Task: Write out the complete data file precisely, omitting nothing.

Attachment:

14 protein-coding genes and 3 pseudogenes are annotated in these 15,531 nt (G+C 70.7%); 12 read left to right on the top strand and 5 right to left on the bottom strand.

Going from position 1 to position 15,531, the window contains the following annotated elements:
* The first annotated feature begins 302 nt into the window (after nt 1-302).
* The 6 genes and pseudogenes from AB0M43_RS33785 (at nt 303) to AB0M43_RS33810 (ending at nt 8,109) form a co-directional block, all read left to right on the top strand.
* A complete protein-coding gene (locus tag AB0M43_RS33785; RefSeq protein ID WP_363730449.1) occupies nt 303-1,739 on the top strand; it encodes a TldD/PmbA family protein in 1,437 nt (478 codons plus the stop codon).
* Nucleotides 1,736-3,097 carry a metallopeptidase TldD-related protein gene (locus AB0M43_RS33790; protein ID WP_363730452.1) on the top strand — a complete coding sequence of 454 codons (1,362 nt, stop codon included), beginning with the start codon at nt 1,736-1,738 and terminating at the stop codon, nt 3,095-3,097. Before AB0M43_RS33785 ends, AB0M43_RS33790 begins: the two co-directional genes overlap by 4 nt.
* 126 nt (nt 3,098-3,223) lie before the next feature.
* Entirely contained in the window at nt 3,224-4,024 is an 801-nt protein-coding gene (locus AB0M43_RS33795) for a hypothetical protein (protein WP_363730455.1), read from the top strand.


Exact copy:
14 protein-coding genes and 3 pseudogenes are annotated in these 15,531 nt (G+C 70.7%); 12 read left to right on the top strand and 5 right to left on the bottom strand.

Going from position 1 to position 15,531, the window contains the following annotated elements:
* The first annotated feature begins 302 nt into the window (after nt 1-302).
* The 6 genes and pseudogenes from AB0M43_RS33785 (at nt 303) to AB0M43_RS33810 (ending at nt 8,109) form a co-directional block, all read left to right on the top strand.
* A complete protein-coding gene (locus tag AB0M43_RS33785; RefSeq protein ID WP_363730449.1) occupies nt 303-1,739 on the top strand; it encodes a TldD/PmbA family protein in 1,437 nt (478 codons plus the stop codon).
* Nucleotides 1,736-3,097 carry a metallopeptidase TldD-related protein gene (locus AB0M43_RS33790; protein ID WP_363730452.1) on the top strand — a complete coding sequence of 454 codons (1,362 nt, stop codon included), beginning with the start codon at nt 1,736-1,738 and terminating at the stop codon, nt 3,095-3,097. Before AB0M43_RS33785 ends, AB0M43_RS33790 begins: the two co-directional genes overlap by 4 nt.
* 126 nt (nt 3,098-3,223) lie before the next feature.
* Entirely contained in the window at nt 3,224-4,024 is an 801-nt protein-coding gene (locus AB0M43_RS33795) for a hypothetical protein (protein WP_363730455.1), read from the top strand.